Part 9  by Ramon Wilson
Part four - by Ramon Wilson

Lapping these, like the other engines described before, has followed exactly the same path. One of the previously made laps was recycled by turning a few thou off.

The liners were lapped before dealing with the pistons. Lapped with successive grit (320, 600, 1000) until the plug gauge would ease in to just below the exhaust ports.

A piston lap was turned until the liner plug gauge was an easy fit then split and drilled and tapped for a closing screw.

The pistons were turned to a fine finish .05mm more than the plug gauge then lapped until they would enter the bore as the plug gauge ie just below the exhaust port.

They were then lapped by hand to their respective liner using minimal amounts of 1000 grit and plenty of lubricant. This is a slow, time consuming operation that cannot be rushed. Patience is the key and mine is usually just about running out just as the piston skirt reaches the lower exhaust face.

it was only after the second had been done that I noticed the top of one piston appeared distorted - I pushed it with my finger at the same time the brain realised what had happened.

Three new ones were made with a slightly more substantial top thickness and lightening them by extra milling inside. These were then lapped as previously leaving them a tight fit at the top of the bore. Further fine lapping will get done on assembly.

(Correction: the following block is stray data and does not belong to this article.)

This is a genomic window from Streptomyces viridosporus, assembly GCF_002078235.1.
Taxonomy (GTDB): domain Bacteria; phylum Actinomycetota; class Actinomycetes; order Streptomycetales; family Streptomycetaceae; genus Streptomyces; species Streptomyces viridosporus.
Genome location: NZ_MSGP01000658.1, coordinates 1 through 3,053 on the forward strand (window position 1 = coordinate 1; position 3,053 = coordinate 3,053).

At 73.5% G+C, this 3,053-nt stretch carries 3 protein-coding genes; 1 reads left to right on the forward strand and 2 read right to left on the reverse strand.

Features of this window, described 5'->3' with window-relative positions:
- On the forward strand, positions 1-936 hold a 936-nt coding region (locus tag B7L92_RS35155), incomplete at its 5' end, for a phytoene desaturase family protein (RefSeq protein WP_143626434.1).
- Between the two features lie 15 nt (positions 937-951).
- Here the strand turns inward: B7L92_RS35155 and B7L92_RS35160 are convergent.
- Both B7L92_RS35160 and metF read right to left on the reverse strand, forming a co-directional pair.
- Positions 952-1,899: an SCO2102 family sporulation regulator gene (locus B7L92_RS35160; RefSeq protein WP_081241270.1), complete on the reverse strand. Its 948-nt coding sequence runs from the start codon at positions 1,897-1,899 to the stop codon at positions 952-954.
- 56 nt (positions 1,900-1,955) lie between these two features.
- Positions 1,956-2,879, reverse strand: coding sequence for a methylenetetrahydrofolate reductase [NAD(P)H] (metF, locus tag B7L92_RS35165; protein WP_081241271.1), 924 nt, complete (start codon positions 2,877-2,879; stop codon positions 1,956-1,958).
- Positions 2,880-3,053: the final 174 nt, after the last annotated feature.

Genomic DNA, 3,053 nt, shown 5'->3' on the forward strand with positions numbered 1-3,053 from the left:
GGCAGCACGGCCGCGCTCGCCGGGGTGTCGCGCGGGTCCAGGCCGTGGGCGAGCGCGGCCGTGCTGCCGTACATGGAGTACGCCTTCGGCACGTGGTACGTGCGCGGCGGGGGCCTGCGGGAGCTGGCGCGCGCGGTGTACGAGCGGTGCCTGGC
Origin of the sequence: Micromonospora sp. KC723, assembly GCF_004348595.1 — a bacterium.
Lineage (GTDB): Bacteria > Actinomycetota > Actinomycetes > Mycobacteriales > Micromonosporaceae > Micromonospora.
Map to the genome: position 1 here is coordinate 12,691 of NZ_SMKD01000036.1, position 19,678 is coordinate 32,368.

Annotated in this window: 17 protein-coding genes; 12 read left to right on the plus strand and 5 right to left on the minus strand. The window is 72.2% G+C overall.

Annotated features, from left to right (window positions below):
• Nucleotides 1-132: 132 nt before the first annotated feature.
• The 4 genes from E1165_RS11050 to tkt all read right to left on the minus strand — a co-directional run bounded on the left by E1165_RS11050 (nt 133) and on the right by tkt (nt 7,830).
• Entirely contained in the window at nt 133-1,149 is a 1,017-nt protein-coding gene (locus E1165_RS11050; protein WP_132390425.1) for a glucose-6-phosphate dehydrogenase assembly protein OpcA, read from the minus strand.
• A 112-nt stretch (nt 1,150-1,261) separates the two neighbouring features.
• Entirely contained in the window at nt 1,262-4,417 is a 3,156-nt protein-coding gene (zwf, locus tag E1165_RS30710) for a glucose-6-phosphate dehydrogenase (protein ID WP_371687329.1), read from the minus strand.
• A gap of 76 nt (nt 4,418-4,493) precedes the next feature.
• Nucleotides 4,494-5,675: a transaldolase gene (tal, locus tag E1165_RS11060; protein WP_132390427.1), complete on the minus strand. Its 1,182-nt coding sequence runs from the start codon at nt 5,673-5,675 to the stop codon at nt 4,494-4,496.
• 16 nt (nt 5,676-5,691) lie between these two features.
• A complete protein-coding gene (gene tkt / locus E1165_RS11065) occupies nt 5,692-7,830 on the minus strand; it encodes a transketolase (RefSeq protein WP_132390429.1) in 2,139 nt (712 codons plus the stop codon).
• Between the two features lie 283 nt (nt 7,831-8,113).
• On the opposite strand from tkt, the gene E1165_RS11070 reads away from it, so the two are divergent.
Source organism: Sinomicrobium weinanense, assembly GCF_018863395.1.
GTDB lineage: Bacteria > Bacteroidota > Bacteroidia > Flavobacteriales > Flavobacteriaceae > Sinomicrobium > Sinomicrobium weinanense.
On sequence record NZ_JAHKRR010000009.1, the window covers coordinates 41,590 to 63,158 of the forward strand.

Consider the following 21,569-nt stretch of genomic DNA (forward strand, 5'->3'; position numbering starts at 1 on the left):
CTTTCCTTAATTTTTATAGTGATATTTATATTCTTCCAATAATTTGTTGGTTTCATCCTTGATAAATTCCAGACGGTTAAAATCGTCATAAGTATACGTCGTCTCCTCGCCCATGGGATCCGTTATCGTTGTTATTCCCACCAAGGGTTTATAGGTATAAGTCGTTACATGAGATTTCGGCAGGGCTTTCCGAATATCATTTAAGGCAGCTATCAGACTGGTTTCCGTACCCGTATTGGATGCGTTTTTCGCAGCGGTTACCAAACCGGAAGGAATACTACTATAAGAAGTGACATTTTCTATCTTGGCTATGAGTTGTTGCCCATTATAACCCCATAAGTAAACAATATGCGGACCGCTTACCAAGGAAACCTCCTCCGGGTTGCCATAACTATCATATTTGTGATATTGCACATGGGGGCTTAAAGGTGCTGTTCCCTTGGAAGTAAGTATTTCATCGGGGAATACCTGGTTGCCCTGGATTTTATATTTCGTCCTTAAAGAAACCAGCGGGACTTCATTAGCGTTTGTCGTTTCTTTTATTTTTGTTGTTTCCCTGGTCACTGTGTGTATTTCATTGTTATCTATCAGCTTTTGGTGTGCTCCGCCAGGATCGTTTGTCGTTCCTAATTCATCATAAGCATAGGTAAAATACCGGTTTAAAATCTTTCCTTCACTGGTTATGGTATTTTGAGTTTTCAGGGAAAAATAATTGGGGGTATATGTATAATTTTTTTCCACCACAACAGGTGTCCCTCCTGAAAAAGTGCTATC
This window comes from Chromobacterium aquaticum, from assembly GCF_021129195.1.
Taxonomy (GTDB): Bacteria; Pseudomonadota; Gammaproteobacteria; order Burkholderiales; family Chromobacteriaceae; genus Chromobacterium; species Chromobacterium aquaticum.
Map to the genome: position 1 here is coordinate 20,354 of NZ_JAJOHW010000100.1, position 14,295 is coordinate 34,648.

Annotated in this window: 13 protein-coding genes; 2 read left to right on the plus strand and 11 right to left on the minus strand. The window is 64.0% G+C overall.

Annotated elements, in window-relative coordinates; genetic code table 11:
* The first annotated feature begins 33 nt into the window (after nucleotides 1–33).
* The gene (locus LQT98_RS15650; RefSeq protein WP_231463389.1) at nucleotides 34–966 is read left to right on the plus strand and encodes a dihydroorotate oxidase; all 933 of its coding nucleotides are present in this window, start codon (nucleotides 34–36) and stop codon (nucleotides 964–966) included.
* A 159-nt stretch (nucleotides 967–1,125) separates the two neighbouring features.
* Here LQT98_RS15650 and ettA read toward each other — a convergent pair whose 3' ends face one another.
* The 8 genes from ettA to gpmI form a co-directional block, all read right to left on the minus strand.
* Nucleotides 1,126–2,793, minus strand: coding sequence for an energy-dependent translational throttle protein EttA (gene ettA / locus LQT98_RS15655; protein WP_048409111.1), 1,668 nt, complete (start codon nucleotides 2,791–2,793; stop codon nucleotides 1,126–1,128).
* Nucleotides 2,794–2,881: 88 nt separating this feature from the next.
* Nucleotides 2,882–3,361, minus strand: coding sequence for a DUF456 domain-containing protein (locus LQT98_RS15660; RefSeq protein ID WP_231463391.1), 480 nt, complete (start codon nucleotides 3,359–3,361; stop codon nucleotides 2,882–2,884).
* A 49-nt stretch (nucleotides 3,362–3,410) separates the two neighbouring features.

Conrods were made from Alumec 85 a tough grade of ali. Cut from a slab the pieces were milled to square section before rough turning and drilling and reaming.

The big ends were formed first - using a previously made form tool. The position is set 'by eye' ensuring the lands either side of the hole are equal, hence the ink.

A fair result for a home made cutter I'd say - always get a buzz out using a home made cutter when it works well. Simple milling and usual treatment - GFS quenched in oil and not tempered.

First stage okay.

The little ends were done in similar fashion - the shank taper turned via the topslide.

This gives a better idea of setting 'by eye'.

To finish the parted off pip a split tapered 'collet', a remnant from another build was used to hold the shank.

Part one here. Part two. Part three. Part four. Part five. Part six. Part seven

Part eight Part nine Part ten



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